The Ancient Greeks believed that pride invariably leads to a fall. Christians still believe pride is a deadly sin. I don’t know how accurate these moral tenets are, but I dare say that a little pride is necessary for holding our heads above water.

I was at my old workplace yesterday for an appointment with my nurse practitioner. I got an odd sensation from seeing some of my old coworkers, who were unaware of my identity after ten years. The feeling was shame of myself for having fallen low. Instead of being an employee there, I was a consumer of their services. I had been away so long that I’d forgotten how it felt to be among other MI people fighting similar battles. I confess that I didn’t want to acknowledge being one of them, but the fact is that I am. My pride was wounded. Another guy sat down across from me and tried to strike up a conversation. I guarded myself in my response to his curiosity. He was quite open about his maladies while I was noncommittal. How much about myself did I want to share with this stranger? But at the same time, I realized that he was being the bigger person to welcome me to the facility. Also the word “stranger” was exactly what he was trying to overcome. I still didn’t like having such a mirror held up to me. It revealed me more than anything as being proud and vain.

This is a feeling for me to grapple with for a while until I can be as bighearted as these “strangers” who are just like me.


A Regret

I had a therapist who cited an article as saying it will be another 80 years before mental illness is understood and accepted by the world at large. She even thought it would take longer than that. I just remember that for the Christmas party last year for our dual diagnosis group only two people showed up and I wasn’t one of them. I ended up staying at home with my depression for company. I learned of the turnout weeks later. One who came to the party had head trauma. Like me, she had no family to spend the holiday with. It had been my duty to show up and play Christmas music on my bass guitar, but I just couldn’t muster the motivation in my depression and my pain. Thus the party for two went on without me. One of them managed to bring a tree and the therapist made some great food. But where in the world were the people that had been expected? Maybe they felt the same sadness I did. More likely, though, they didn’t care enough about those of us living with mental illness to bother. Would it have made a difference if I had shown up for the dual diagnosis party? What had been the right thing to do? What if everyone did as I did? And it looks like that was what happened…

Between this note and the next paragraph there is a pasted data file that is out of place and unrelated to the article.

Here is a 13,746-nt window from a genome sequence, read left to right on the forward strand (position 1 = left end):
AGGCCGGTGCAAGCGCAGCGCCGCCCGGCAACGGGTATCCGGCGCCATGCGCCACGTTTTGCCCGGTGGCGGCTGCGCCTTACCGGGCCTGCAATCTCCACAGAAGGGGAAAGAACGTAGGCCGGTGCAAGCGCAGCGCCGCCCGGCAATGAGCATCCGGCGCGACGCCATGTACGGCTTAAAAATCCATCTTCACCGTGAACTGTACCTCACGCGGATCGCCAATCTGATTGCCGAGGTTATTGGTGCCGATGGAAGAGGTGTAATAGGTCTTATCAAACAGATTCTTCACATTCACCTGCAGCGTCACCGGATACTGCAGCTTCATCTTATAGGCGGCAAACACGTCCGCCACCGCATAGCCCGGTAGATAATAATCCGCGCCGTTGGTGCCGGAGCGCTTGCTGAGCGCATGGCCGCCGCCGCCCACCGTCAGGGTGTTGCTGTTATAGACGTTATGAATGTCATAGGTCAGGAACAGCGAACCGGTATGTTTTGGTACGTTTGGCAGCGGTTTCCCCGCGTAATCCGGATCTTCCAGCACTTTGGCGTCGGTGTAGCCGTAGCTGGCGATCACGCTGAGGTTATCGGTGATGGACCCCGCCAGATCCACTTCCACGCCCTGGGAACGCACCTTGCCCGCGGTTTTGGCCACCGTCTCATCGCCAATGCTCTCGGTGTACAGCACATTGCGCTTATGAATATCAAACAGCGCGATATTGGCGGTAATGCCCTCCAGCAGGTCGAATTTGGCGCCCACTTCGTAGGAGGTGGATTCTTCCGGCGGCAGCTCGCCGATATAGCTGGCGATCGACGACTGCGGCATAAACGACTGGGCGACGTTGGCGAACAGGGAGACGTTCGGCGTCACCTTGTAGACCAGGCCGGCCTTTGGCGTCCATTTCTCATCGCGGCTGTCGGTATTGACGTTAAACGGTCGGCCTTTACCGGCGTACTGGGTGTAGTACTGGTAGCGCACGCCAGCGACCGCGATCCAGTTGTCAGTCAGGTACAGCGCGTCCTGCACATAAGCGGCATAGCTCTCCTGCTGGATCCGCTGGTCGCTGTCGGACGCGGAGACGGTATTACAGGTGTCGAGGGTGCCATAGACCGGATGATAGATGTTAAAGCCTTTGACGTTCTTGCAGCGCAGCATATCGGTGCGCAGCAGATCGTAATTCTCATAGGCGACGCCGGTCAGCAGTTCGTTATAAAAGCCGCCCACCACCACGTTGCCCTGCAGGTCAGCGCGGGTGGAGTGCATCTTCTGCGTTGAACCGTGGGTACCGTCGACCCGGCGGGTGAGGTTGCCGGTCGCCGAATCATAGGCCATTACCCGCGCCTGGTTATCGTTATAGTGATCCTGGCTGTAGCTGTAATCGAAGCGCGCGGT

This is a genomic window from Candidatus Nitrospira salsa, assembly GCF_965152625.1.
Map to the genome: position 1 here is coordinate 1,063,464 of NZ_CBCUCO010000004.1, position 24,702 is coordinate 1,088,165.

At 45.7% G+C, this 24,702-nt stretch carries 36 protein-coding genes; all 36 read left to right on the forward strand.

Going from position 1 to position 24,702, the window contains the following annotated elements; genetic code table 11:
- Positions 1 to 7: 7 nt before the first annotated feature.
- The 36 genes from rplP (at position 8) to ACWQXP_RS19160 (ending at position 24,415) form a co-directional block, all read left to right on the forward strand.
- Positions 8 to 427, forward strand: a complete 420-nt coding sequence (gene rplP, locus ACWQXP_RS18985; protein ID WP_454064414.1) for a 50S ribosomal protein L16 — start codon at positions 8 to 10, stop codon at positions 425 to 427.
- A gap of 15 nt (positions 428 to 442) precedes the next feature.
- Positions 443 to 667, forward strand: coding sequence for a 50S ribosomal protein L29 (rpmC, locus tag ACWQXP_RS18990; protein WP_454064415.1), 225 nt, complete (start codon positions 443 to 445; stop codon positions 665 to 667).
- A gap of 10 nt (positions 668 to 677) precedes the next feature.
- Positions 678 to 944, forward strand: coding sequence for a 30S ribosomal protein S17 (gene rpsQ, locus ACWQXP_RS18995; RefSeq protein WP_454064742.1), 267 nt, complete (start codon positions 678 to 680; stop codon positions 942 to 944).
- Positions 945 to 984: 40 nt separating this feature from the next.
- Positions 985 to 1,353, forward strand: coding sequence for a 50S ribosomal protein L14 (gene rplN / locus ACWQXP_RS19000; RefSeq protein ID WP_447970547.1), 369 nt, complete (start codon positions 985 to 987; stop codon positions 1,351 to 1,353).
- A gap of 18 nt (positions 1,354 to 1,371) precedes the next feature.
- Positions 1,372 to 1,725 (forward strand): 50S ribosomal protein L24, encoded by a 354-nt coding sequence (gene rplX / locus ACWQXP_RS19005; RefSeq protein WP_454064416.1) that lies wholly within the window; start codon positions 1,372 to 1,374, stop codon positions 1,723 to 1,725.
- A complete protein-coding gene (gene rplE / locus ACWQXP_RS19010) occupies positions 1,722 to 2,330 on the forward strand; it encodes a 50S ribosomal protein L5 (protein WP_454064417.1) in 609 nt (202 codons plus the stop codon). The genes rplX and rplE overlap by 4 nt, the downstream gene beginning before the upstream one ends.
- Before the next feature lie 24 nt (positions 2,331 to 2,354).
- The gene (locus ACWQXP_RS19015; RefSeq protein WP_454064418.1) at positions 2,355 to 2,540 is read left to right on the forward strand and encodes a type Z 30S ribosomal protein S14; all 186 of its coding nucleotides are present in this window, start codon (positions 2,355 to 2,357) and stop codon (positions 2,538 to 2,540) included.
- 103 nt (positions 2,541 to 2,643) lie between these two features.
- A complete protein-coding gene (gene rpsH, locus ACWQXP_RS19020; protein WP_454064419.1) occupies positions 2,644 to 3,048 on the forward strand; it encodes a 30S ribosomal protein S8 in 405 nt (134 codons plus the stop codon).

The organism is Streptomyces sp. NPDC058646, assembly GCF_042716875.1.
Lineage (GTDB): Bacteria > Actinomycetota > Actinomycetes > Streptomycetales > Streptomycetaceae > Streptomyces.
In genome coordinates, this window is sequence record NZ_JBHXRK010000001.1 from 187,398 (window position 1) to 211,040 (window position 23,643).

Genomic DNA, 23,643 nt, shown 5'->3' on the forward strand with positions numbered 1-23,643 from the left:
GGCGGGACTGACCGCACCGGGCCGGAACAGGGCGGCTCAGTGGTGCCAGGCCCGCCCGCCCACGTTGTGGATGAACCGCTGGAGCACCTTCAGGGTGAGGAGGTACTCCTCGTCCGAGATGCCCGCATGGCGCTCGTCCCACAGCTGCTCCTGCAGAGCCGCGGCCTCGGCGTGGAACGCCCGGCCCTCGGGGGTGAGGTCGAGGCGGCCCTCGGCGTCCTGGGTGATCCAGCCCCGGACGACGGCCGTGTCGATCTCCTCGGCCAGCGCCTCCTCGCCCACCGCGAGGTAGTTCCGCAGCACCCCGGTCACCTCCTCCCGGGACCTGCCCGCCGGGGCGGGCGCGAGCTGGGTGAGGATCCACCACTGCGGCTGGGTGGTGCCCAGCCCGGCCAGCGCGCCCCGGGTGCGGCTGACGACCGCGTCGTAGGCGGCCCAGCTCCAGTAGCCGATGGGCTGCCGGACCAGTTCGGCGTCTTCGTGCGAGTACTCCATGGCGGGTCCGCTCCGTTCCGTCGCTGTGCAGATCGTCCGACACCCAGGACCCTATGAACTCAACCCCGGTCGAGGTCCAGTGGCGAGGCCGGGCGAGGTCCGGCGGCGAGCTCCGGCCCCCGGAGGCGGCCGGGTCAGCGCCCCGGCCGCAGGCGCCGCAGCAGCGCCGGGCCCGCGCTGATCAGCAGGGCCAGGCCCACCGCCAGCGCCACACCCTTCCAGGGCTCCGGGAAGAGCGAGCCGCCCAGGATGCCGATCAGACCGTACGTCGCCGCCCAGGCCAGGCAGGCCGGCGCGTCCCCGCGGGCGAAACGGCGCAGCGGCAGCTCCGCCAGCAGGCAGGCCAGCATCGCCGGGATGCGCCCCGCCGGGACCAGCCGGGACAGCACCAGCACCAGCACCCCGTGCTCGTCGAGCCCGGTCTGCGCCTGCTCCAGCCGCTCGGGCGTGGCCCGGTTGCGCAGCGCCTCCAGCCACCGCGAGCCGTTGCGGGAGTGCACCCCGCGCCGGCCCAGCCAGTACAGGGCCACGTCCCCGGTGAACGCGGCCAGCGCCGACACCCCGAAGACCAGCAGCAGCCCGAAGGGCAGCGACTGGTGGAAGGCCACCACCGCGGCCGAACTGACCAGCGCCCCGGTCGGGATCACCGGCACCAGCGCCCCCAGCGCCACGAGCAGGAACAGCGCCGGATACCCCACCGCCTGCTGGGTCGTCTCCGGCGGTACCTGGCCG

When I was young I had stars in my eyes about invention and innovation. I earnestly believed that originality was possible and to be striven for. A fellow student once told me that there are no new ideas, only new forms to express the same old ones. Many older people condescended that Ayn Rand was a crank whose ideal man was inhuman. They quoted Ecclesiastes as saying there is no new thing under the sun. I heard one professor opine that originality is only economical, that inventing new things was merely for making a buck. He was a Shakespeare instructor and claimed that the tale belongs not to the original author but to the one who could tell it best. Rand herself had heard arguments like these. She said that there would be pressure to begin by giving up; by spitting in our own face and sell our souls.

And then there was my mother who lauded Edgar Allan Poe as a genius. She had faith in originality, whatever the old fogies had to say. Just as Poe invented the detective story, she believed I could dream up something new under the sun. Was she just naive in her belief? Is there really such a thing as a new idea? Or, like Ecclesiastes, is it the truth that vanity of vanities, all is vanity?

What do you want to believe?

Nobody Special Revisited